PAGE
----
Do deployments increase child abuse and neglect?


Have you seen all of the news surrounding a newly published study in regards to Army Families?  The study which says "Combat-Related Deployments Responsible for Increased Child Abuse, Neglect Among Army Families."

The study appears in Journal of the American Medical Association's 1 August issue and can been seen here.

Other articles discussing the study can be viewed via the links below.

Combat-Related Deployments Responsible for Increased Child Abuse, Neglect Among Army Families - RTI

Military Deployment and Child Maltreatment - Journal Watch

Study: Child Abuse by Moms in Army Families Rises When Fathers Deployed - AP via Fox

Child abuse more likely during deployments - Army Times

Stress of war hits Army kids hard - USA Today

Have you blown your lid yet or do you think that the study results are not surprising?

On a personal note - The majority of mothers that I came in contact with (and continue to come in contact with) during deployments, went overboard in the opposite direction from what this study suggests - to care for their children more than ever, to address their children(s) needs during the service member's deployment and to ask for a bit of help when they needed an "adult mental health break" during the deployment. I still feel that the majority of military parents are good, loving and caring parents and do the best that they can by their children. I still feel that the majority of military parents do not commit child abuse in any form or fashion.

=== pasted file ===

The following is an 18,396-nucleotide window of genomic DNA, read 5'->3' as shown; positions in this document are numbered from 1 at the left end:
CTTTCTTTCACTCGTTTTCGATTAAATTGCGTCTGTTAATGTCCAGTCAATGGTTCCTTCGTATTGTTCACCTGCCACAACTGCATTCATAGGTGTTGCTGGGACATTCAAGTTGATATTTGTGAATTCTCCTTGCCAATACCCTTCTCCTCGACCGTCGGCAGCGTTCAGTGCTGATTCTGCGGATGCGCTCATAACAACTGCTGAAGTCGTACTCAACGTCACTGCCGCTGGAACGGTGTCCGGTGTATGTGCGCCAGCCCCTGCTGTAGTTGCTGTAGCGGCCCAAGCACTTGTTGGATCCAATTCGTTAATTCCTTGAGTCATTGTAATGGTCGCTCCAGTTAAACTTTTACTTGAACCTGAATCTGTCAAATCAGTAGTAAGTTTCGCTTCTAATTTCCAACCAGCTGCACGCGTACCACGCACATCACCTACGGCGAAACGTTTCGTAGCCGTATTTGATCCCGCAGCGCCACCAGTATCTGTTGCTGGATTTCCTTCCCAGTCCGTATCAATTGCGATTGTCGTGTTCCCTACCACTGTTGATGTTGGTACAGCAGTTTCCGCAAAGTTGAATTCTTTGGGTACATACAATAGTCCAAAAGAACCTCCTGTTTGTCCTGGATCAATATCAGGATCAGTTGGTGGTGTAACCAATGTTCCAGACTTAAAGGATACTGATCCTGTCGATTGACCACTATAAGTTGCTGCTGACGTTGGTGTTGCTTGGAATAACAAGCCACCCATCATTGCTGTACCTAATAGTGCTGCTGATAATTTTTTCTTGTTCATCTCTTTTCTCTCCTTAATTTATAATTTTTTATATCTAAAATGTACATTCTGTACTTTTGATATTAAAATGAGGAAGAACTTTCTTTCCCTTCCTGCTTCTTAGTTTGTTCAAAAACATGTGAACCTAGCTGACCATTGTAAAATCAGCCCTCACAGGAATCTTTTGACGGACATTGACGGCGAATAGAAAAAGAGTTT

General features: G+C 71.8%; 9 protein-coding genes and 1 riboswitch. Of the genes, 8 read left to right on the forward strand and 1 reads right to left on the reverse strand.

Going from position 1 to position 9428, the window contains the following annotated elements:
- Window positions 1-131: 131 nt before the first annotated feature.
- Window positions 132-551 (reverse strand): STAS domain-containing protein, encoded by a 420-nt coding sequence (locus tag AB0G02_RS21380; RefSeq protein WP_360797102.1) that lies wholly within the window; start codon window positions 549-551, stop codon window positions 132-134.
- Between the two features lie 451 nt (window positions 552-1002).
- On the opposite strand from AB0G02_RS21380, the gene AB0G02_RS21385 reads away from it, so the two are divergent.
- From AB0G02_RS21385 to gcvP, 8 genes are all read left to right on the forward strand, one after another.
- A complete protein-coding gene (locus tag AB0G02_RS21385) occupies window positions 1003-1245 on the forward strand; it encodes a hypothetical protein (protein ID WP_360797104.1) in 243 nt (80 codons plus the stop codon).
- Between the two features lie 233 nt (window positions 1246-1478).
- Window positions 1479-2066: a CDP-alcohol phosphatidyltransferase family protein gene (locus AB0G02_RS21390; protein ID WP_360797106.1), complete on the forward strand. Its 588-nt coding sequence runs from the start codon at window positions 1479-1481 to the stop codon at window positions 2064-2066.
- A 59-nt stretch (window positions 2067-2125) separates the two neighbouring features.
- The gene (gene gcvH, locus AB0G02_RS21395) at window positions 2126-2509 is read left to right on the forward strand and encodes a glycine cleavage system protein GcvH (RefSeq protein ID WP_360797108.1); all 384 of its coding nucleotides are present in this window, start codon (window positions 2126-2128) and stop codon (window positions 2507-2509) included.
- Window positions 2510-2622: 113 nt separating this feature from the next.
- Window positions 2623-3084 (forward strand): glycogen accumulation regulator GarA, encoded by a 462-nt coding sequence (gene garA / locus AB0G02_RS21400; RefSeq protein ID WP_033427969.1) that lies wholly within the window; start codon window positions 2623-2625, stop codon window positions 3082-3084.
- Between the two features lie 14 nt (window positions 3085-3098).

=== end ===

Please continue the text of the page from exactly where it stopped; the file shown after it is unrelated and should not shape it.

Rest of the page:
I will simply say that if you feel that you need help as a military parent, please seek help. Children are truly precious gifts. 

The Army offers many programs to help military parents.  You can contact your local installation Army Community Service office for help and details or view them here.  You can also seek help and/or information via My Army Life Too and Military OneSource.  The New Parent Support Program is also very supportive.  And don't forget that as a military spouse, you have many counseling options available.What are your thoughts on this topic and the study?  Do your experiences echo the study results or have you experienced things in a vastly different way?  Chime in with your opinions and thoughts, no matter your service affiliation.

UPDATE:  You can listen to a podcast on this issue from The National Defense Radio here.

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